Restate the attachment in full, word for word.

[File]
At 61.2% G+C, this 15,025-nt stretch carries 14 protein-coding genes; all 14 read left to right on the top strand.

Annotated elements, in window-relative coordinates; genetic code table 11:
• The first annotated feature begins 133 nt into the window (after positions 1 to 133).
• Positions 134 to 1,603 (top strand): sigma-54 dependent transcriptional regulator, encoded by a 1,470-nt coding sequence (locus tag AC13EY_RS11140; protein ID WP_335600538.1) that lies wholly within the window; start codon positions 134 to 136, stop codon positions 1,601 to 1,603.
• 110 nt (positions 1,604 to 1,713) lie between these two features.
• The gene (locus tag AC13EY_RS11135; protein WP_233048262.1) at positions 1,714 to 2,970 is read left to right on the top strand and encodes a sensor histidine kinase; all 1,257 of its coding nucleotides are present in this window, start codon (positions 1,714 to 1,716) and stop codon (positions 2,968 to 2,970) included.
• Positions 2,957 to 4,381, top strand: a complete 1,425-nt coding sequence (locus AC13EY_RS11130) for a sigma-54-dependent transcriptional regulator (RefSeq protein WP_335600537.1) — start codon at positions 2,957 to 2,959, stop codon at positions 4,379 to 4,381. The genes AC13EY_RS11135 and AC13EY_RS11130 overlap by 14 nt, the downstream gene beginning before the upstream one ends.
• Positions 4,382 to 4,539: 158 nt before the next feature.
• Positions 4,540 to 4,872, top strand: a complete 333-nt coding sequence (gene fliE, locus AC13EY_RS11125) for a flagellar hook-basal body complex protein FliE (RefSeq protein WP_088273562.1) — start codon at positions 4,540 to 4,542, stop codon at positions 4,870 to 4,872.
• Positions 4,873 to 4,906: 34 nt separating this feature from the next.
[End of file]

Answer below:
At 61.2% G+C, this 15,025-nt stretch carries 14 protein-coding genes; all 14 read left to right on the top strand.

Annotated elements, in window-relative coordinates; genetic code table 11:
• The first annotated feature begins 133 nt into the window (after positions 1 to 133).
• Positions 134 to 1,603 (top strand): sigma-54 dependent transcriptional regulator, encoded by a 1,470-nt coding sequence (locus tag AC13EY_RS11140; protein ID WP_335600538.1) that lies wholly within the window; start codon positions 134 to 136, stop codon positions 1,601 to 1,603.
• 110 nt (positions 1,604 to 1,713) lie between these two features.
• The gene (locus tag AC13EY_RS11135; protein WP_233048262.1) at positions 1,714 to 2,970 is read left to right on the top strand and encodes a sensor histidine kinase; all 1,257 of its coding nucleotides are present in this window, start codon (positions 1,714 to 1,716) and stop codon (positions 2,968 to 2,970) included.
• Positions 2,957 to 4,381, top strand: a complete 1,425-nt coding sequence (locus AC13EY_RS11130) for a sigma-54-dependent transcriptional regulator (RefSeq protein WP_335600537.1) — start codon at positions 2,957 to 2,959, stop codon at positions 4,379 to 4,381. The genes AC13EY_RS11135 and AC13EY_RS11130 overlap by 14 nt, the downstream gene beginning before the upstream one ends.
• Positions 4,382 to 4,539: 158 nt before the next feature.
• Positions 4,540 to 4,872, top strand: a complete 333-nt coding sequence (gene fliE, locus AC13EY_RS11125) for a flagellar hook-basal body complex protein FliE (RefSeq protein WP_088273562.1) — start codon at positions 4,540 to 4,542, stop codon at positions 4,870 to 4,872.
• Positions 4,873 to 4,906: 34 nt separating this feature from the next.